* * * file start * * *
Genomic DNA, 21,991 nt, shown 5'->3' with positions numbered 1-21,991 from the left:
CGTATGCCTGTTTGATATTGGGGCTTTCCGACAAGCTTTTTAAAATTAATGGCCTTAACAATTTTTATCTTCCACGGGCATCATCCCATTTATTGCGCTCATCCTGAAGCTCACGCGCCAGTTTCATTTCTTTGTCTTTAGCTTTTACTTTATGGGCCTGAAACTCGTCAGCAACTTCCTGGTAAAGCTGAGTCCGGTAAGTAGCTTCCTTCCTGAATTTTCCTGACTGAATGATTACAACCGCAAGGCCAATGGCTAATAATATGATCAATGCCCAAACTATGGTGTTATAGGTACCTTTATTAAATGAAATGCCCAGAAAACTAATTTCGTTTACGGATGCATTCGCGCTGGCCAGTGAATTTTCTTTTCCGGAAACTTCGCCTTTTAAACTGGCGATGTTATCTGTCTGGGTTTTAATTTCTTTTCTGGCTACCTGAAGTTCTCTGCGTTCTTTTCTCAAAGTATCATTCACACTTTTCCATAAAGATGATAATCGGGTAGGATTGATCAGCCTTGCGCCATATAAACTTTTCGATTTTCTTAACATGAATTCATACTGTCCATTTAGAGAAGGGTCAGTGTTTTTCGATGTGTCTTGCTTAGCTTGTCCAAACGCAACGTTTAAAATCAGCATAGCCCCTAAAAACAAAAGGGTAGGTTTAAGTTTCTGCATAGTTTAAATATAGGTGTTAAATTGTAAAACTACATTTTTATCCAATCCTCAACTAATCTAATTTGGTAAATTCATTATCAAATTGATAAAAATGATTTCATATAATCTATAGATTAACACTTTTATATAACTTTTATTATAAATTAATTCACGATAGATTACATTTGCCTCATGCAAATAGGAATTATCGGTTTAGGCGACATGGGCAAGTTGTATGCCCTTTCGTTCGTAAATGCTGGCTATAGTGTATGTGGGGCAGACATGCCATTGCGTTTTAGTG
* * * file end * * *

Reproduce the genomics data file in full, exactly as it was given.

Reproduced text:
Genomic DNA, 21,991 nt, shown 5'->3' with positions numbered 1-21,991 from the left:
CGTATGCCTGTTTGATATTGGGGCTTTCCGACAAGCTTTTTAAAATTAATGGCCTTAACAATTTTTATCTTCCACGGGCATCATCCCATTTATTGCGCTCATCCTGAAGCTCACGCGCCAGTTTCATTTCTTTGTCTTTAGCTTTTACTTTATGGGCCTGAAACTCGTCAGCAACTTCCTGGTAAAGCTGAGTCCGGTAAGTAGCTTCCTTCCTGAATTTTCCTGACTGAATGATTACAACCGCAAGGCCAATGGCTAATAATATGATCAATGCCCAAACTATGGTGTTATAGGTACCTTTATTAAATGAAATGCCCAGAAAACTAATTTCGTTTACGGATGCATTCGCGCTGGCCAGTGAATTTTCTTTTCCGGAAACTTCGCCTTTTAAACTGGCGATGTTATCTGTCTGGGTTTTAATTTCTTTTCTGGCTACCTGAAGTTCTCTGCGTTCTTTTCTCAAAGTATCATTCACACTTTTCCATAAAGATGATAATCGGGTAGGATTGATCAGCCTTGCGCCATATAAACTTTTCGATTTTCTTAACATGAATTCATACTGTCCATTTAGAGAAGGGTCAGTGTTTTTCGATGTGTCTTGCTTAGCTTGTCCAAACGCAACGTTTAAAATCAGCATAGCCCCTAAAAACAAAAGGGTAGGTTTAAGTTTCTGCATAGTTTAAATATAGGTGTTAAATTGTAAAACTACATTTTTATCCAATCCTCAACTAATCTAATTTGGTAAATTCATTATCAAATTGATAAAAATGATTTCATATAATCTATAGATTAACACTTTTATATAACTTTTATTATAAATTAATTCACGATAGATTACATTTGCCTCATGCAAATAGGAATTATCGGTTTAGGCGACATGGGCAAGTTGTATGCCCTTTCGTTCGTAAATGCTGGCTATAGTGTATGTGGGGCAGACATGCCATTGCGTTTTAGTG